Russell and Duenes

Atonement, Life and Blood in the O.T.

with 2 comments

One addition to Duenes’ most recent post: “Hard O.T. Texts: A Woman’s Menstrual Uncleanness.” Leviticus has strict regulations regarding blood mentioned throughout.  For example, in Chapter 17, there are regulations concerning the slaughter of sacrificed animals, regulations of other sacrifices, regulations against eating blood in food and then regulations concerning a person who eats an animal that has died or been killed by another animal.  Though there are differences between the spilling of human blood vs. animal blood as described in Leviticus, the greatest significance of these blood regulations was in their declaration of the preciousness of blood itself. This most certainly is due to the interrelationship between life and blood, and the atoning work of Christ. Notice too, that life found in semen is referred to in the same passage as menstruation; again showing the significance and relationship between life and blood. It is only in the light of the life and death of Christ that the significance of these life/blood regulations can really be grasped. The preciousness of blood and its regulations are a clear demonstration that the atoning work of Christ which was so critical, that God long beforehand began to ready both the Israelites and those to be engrafted into Christ by his life and blood. So, we would be remiss not to discuss Levitical law without confronting the issue of Christ’s atonement more fully. The vitality of blood and the principle of atonement are revealed very early here in the Pentateuch, and then clarified throughout the remainder of biblical revelation.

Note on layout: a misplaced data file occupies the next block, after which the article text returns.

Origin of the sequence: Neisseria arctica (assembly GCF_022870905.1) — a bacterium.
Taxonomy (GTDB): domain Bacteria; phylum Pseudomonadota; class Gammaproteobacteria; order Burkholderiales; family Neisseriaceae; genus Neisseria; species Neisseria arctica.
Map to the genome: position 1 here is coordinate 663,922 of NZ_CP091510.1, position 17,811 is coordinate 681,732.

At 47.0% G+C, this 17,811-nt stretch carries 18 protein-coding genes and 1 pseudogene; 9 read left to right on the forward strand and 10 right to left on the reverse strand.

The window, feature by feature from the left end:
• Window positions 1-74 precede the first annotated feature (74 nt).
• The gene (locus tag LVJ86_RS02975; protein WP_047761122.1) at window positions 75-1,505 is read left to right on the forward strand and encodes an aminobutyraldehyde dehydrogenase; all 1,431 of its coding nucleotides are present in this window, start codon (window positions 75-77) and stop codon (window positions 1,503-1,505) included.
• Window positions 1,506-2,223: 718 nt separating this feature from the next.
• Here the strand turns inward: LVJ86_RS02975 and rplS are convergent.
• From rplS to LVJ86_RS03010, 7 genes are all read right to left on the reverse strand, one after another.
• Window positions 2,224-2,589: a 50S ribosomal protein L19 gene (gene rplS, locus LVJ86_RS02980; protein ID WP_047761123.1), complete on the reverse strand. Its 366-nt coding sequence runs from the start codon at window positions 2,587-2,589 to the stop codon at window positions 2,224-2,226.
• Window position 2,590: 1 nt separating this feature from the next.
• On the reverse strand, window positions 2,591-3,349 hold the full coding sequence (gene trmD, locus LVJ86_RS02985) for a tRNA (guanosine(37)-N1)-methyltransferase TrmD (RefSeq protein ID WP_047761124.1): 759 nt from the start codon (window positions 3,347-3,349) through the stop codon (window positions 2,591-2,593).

Written by Michael Duenes

June 15, 2010 at 11:27 am

Posted in Russell, Theology

2 Responses

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  1. An excellent point, and one we need to make again and again. The entire Bible is Christocentric, with particular focus on Jesus’ death and resurrection, so your drawing attention to it is critical and well said.



    June 15, 2010 at 1:30 pm

  2. R-

    If the menstrual unclean laws were purely based on a respect for the sanctity of blood, wouldn’t all bleeding be unclean?

    Why wasn’t there a law saying a man is unclean if he gets cut working in the field? Or a child is unclean after his tooth falls out, or a nose bleed, etc?



    June 16, 2010 at 9:54 am

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